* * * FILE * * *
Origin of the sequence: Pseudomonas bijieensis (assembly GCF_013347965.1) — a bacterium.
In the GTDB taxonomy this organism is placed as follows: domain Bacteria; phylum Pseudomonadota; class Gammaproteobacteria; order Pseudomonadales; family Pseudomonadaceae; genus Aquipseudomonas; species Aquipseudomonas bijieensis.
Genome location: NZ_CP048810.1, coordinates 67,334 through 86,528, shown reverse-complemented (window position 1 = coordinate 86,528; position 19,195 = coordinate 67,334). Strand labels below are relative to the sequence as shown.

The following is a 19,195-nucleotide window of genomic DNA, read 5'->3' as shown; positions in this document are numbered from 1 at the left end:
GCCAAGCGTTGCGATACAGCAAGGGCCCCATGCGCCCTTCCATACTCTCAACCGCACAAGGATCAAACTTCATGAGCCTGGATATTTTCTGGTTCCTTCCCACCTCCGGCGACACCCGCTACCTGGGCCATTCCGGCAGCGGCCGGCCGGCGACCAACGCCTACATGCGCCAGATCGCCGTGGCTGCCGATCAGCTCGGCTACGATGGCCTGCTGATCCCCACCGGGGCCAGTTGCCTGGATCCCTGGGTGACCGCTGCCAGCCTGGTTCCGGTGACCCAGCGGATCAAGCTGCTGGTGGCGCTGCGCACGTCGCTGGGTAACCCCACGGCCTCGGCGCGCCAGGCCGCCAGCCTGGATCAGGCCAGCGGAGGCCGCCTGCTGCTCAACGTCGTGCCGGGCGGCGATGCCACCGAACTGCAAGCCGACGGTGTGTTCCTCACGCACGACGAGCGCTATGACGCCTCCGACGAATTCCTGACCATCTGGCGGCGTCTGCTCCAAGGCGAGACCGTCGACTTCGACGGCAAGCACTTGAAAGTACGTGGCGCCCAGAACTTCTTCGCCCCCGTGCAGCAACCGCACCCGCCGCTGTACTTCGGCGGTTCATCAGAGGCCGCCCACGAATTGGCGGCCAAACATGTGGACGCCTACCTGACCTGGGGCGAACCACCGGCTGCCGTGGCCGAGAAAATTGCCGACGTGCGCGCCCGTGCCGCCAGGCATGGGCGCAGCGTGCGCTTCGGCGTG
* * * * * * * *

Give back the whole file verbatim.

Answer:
Origin of the sequence: Pseudomonas bijieensis (assembly GCF_013347965.1) — a bacterium.
In the GTDB taxonomy this organism is placed as follows: domain Bacteria; phylum Pseudomonadota; class Gammaproteobacteria; order Pseudomonadales; family Pseudomonadaceae; genus Aquipseudomonas; species Aquipseudomonas bijieensis.
Genome location: NZ_CP048810.1, coordinates 67,334 through 86,528, shown reverse-complemented (window position 1 = coordinate 86,528; position 19,195 = coordinate 67,334). Strand labels below are relative to the sequence as shown.

The following is a 19,195-nucleotide window of genomic DNA, read 5'->3' as shown; positions in this document are numbered from 1 at the left end:
GCCAAGCGTTGCGATACAGCAAGGGCCCCATGCGCCCTTCCATACTCTCAACCGCACAAGGATCAAACTTCATGAGCCTGGATATTTTCTGGTTCCTTCCCACCTCCGGCGACACCCGCTACCTGGGCCATTCCGGCAGCGGCCGGCCGGCGACCAACGCCTACATGCGCCAGATCGCCGTGGCTGCCGATCAGCTCGGCTACGATGGCCTGCTGATCCCCACCGGGGCCAGTTGCCTGGATCCCTGGGTGACCGCTGCCAGCCTGGTTCCGGTGACCCAGCGGATCAAGCTGCTGGTGGCGCTGCGCACGTCGCTGGGTAACCCCACGGCCTCGGCGCGCCAGGCCGCCAGCCTGGATCAGGCCAGCGGAGGCCGCCTGCTGCTCAACGTCGTGCCGGGCGGCGATGCCACCGAACTGCAAGCCGACGGTGTGTTCCTCACGCACGACGAGCGCTATGACGCCTCCGACGAATTCCTGACCATCTGGCGGCGTCTGCTCCAAGGCGAGACCGTCGACTTCGACGGCAAGCACTTGAAAGTACGTGGCGCCCAGAACTTCTTCGCCCCCGTGCAGCAACCGCACCCGCCGCTGTACTTCGGCGGTTCATCAGAGGCCGCCCACGAATTGGCGGCCAAACATGTGGACGCCTACCTGACCTGGGGCGAACCACCGGCTGCCGTGGCCGAGAAAATTGCCGACGTGCGCGCCCGTGCCGCCAGGCATGGGCGCAGCGTGCGCTTCGGCGTG